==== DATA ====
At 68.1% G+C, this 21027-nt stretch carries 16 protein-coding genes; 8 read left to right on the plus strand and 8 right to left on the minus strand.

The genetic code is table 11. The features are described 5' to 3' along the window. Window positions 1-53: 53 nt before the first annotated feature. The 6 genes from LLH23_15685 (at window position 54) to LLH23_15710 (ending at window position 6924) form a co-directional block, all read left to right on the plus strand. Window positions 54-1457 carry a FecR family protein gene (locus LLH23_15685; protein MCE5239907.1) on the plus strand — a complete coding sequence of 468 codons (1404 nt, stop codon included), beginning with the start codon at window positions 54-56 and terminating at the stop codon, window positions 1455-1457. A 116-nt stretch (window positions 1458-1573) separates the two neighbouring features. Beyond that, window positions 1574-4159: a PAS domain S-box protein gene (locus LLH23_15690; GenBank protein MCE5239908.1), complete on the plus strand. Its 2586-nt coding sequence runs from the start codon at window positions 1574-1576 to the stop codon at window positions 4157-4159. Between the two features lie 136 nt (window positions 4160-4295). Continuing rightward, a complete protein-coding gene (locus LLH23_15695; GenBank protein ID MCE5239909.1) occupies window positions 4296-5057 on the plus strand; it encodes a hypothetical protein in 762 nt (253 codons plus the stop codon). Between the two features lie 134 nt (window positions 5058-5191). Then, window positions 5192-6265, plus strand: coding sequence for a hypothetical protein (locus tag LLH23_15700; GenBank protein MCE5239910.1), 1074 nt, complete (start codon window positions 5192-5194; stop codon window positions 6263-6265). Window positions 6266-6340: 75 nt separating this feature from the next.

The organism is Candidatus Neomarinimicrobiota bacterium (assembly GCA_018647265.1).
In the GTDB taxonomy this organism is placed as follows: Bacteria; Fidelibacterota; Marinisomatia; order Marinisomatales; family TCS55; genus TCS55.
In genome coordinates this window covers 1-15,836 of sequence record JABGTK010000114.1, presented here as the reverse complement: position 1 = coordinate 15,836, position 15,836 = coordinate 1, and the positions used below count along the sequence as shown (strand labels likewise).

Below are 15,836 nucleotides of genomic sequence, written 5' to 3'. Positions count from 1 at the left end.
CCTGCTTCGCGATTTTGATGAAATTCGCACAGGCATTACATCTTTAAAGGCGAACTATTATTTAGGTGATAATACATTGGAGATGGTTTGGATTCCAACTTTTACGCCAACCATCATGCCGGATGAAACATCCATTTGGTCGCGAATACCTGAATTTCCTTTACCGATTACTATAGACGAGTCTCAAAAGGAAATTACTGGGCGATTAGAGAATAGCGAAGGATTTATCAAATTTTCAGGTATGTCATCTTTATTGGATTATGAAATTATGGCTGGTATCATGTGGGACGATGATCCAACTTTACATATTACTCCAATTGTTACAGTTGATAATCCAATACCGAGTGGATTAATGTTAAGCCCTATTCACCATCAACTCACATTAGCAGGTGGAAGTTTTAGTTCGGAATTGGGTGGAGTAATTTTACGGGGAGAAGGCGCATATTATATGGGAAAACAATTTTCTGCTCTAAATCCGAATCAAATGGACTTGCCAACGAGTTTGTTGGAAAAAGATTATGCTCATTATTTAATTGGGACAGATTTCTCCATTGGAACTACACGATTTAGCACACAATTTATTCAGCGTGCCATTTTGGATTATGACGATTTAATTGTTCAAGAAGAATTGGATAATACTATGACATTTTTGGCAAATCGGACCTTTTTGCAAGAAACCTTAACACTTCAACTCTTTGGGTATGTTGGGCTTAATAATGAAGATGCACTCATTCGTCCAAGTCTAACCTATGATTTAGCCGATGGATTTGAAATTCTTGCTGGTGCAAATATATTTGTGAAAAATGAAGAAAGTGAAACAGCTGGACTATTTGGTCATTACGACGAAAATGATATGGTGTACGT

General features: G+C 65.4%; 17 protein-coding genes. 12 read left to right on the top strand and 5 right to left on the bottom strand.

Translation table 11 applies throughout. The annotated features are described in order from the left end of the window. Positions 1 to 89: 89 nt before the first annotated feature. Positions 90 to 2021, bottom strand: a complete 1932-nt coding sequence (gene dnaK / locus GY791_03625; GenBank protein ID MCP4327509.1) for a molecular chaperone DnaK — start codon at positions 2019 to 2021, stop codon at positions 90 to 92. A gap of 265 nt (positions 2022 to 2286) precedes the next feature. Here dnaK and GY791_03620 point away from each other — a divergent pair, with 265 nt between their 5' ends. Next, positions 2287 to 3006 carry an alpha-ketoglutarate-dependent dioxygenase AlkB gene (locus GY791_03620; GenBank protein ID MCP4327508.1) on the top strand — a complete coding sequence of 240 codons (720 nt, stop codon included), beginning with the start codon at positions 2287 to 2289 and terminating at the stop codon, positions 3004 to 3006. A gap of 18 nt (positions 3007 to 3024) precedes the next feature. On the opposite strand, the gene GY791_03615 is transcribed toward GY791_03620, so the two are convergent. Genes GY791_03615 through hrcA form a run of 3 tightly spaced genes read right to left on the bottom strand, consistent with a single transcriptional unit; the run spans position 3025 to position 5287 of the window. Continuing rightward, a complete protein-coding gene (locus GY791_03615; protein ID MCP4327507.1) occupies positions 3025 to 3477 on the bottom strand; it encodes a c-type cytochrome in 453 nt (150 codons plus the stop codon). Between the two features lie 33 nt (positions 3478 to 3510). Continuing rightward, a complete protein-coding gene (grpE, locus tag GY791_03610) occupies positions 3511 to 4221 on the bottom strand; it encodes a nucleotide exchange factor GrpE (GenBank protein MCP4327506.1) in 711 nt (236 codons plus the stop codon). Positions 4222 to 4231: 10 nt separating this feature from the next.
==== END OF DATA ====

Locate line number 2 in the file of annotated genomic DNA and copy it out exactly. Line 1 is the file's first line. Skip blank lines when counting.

The genetic code is table 11. The features are described 5' to 3' along the window. Window positions 1-53: 53 nt before the first annotated feature. The 6 genes from LLH23_15685 (at window position 54) to LLH23_15710 (ending at window position 6924) form a co-directional block, all read left to right on the plus strand. Window positions 54-1457 carry a FecR family protein gene (locus LLH23_15685; protein MCE5239907.1) on the plus strand — a complete coding sequence of 468 codons (1404 nt, stop codon included), beginning with the start codon at window positions 54-56 and terminating at the stop codon, window positions 1455-1457. A 116-nt stretch (window positions 1458-1573) separates the two neighbouring features. Beyond that, window positions 1574-4159: a PAS domain S-box protein gene (locus LLH23_15690; GenBank protein MCE5239908.1), complete on the plus strand. Its 2586-nt coding sequence runs from the start codon at window positions 1574-1576 to the stop codon at window positions 4157-4159. Between the two features lie 136 nt (window positions 4160-4295). Continuing rightward, a complete protein-coding gene (locus LLH23_15695; GenBank protein ID MCE5239909.1) occupies window positions 4296-5057 on the plus strand; it encodes a hypothetical protein in 762 nt (253 codons plus the stop codon). Between the two features lie 134 nt (window positions 5058-5191). Then, window positions 5192-6265, plus strand: coding sequence for a hypothetical protein (locus tag LLH23_15700; GenBank protein MCE5239910.1), 1074 nt, complete (start codon window positions 5192-5194; stop codon window positions 6263-6265). Window positions 6266-6340: 75 nt separating this feature from the next.